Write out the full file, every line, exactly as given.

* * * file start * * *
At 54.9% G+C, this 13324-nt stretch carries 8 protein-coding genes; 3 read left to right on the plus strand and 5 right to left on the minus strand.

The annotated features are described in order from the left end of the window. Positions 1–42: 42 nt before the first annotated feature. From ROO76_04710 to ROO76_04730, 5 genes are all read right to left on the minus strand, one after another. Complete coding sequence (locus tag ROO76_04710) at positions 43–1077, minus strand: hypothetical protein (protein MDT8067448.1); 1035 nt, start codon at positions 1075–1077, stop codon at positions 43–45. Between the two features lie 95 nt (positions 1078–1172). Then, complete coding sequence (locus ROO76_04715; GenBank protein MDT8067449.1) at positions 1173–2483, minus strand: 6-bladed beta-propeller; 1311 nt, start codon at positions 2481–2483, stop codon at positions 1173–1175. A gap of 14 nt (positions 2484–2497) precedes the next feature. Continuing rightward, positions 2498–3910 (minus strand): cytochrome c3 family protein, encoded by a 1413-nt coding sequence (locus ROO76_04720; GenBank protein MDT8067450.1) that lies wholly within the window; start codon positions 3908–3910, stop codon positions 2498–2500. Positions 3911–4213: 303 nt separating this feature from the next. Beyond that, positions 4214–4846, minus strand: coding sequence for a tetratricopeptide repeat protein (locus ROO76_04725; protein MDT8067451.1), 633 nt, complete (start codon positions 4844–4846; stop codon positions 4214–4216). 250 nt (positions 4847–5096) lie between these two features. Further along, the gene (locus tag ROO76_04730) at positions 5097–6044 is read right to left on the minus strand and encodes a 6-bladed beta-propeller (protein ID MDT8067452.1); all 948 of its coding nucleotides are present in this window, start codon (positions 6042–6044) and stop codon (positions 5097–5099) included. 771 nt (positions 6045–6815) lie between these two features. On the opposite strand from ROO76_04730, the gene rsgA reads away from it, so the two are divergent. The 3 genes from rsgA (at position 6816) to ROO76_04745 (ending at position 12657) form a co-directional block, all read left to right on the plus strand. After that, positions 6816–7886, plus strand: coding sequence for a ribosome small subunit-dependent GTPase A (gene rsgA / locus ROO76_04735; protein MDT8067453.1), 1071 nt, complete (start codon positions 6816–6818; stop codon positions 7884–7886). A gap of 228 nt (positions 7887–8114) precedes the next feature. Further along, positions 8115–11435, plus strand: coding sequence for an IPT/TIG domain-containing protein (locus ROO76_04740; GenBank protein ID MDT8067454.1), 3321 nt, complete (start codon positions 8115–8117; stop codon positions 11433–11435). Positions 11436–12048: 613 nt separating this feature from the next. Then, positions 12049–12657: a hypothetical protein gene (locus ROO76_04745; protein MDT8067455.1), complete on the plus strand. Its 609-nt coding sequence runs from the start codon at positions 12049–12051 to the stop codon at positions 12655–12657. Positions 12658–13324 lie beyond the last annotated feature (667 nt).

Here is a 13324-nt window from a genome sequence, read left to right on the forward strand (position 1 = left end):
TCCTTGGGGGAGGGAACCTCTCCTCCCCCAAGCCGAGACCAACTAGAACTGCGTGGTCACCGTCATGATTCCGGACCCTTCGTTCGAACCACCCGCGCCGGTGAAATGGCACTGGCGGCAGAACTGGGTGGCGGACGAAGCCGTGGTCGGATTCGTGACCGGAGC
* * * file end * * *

At 54.9% G+C, this 13324-nt stretch carries 8 protein-coding genes; 3 read left to right on the plus strand and 5 right to left on the minus strand.

The annotated features are described in order from the left end of the window. Positions 1–42: 42 nt before the first annotated feature. From ROO76_04710 to ROO76_04730, 5 genes are all read right to left on the minus strand, one after another. Complete coding sequence (locus tag ROO76_04710) at positions 43–1077, minus strand: hypothetical protein (protein MDT8067448.1); 1035 nt, start codon at positions 1075–1077, stop codon at positions 43–45. Between the two features lie 95 nt (positions 1078–1172). Then, complete coding sequence (locus ROO76_04715; GenBank protein MDT8067449.1) at positions 1173–2483, minus strand: 6-bladed beta-propeller; 1311 nt, start codon at positions 2481–2483, stop codon at positions 1173–1175. A gap of 14 nt (positions 2484–2497) precedes the next feature. Continuing rightward, positions 2498–3910 (minus strand): cytochrome c3 family protein, encoded by a 1413-nt coding sequence (locus ROO76_04720; GenBank protein MDT8067450.1) that lies wholly within the window; start codon positions 3908–3910, stop codon positions 2498–2500. Positions 3911–4213: 303 nt separating this feature from the next. Beyond that, positions 4214–4846, minus strand: coding sequence for a tetratricopeptide repeat protein (locus ROO76_04725; protein MDT8067451.1), 633 nt, complete (start codon positions 4844–4846; stop codon positions 4214–4216). 250 nt (positions 4847–5096) lie between these two features. Further along, the gene (locus tag ROO76_04730) at positions 5097–6044 is read right to left on the minus strand and encodes a 6-bladed beta-propeller (protein ID MDT8067452.1); all 948 of its coding nucleotides are present in this window, start codon (positions 6042–6044) and stop codon (positions 5097–5099) included. 771 nt (positions 6045–6815) lie between these two features. On the opposite strand from ROO76_04730, the gene rsgA reads away from it, so the two are divergent. The 3 genes from rsgA (at position 6816) to ROO76_04745 (ending at position 12657) form a co-directional block, all read left to right on the plus strand. After that, positions 6816–7886, plus strand: coding sequence for a ribosome small subunit-dependent GTPase A (gene rsgA / locus ROO76_04735; protein MDT8067453.1), 1071 nt, complete (start codon positions 6816–6818; stop codon positions 7884–7886). A gap of 228 nt (positions 7887–8114) precedes the next feature. Further along, positions 8115–11435, plus strand: coding sequence for an IPT/TIG domain-containing protein (locus ROO76_04740; GenBank protein ID MDT8067454.1), 3321 nt, complete (start codon positions 8115–8117; stop codon positions 11433–11435). Positions 11436–12048: 613 nt separating this feature from the next. Then, positions 12049–12657: a hypothetical protein gene (locus ROO76_04745; protein MDT8067455.1), complete on the plus strand. Its 609-nt coding sequence runs from the start codon at positions 12049–12051 to the stop codon at positions 12655–12657. Positions 12658–13324 lie beyond the last annotated feature (667 nt).

Here is a 13324-nt window from a genome sequence, read left to right on the forward strand (position 1 = left end):
TCCTTGGGGGAGGGAACCTCTCCTCCCCCAAGCCGAGACCAACTAGAACTGCGTGGTCACCGTCATGATTCCGGACCCTTCGTTCGAACCACCCGCGCCGGTGAAATGGCACTGGCGGCAGAACTGGGTGGCGGACGAAGCCGTGGTCGGATTCGTGACCGGAGC